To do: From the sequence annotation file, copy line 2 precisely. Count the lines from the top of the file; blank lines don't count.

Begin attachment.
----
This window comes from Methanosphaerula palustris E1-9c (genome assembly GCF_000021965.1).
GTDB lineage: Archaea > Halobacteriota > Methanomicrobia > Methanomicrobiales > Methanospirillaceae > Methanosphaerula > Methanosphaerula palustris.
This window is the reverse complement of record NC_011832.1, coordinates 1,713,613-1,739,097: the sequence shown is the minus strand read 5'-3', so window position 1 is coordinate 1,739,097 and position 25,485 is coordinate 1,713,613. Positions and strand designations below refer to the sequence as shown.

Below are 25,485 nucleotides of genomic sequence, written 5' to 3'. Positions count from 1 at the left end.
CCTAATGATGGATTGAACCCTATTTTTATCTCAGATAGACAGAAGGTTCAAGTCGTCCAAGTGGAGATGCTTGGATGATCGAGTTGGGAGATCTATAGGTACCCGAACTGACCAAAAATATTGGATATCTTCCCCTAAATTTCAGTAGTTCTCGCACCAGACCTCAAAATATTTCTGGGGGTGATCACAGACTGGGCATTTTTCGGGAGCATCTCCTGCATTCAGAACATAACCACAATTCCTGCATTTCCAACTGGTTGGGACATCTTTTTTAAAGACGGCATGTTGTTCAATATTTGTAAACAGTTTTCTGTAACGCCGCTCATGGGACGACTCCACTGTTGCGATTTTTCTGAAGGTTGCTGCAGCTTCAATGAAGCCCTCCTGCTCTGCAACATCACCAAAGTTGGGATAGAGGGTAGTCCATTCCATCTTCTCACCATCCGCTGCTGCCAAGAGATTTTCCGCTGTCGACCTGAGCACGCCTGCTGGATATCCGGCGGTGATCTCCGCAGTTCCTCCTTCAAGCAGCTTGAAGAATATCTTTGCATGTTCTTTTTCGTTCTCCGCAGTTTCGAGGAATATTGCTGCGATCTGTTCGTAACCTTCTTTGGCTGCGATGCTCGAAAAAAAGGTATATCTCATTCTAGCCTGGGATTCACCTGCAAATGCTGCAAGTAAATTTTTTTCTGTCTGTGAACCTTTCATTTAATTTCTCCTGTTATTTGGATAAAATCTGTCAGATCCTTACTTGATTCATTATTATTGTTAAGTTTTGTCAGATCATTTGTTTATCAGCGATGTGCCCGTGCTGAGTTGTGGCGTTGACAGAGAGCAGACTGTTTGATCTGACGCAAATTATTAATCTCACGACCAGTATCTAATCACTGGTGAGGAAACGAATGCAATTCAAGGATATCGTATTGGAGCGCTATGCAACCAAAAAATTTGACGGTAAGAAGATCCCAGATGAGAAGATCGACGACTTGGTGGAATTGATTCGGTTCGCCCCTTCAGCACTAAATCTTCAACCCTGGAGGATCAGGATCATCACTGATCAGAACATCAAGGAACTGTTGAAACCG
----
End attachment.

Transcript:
GTDB lineage: Archaea > Halobacteriota > Methanomicrobia > Methanomicrobiales > Methanospirillaceae > Methanosphaerula > Methanosphaerula palustris.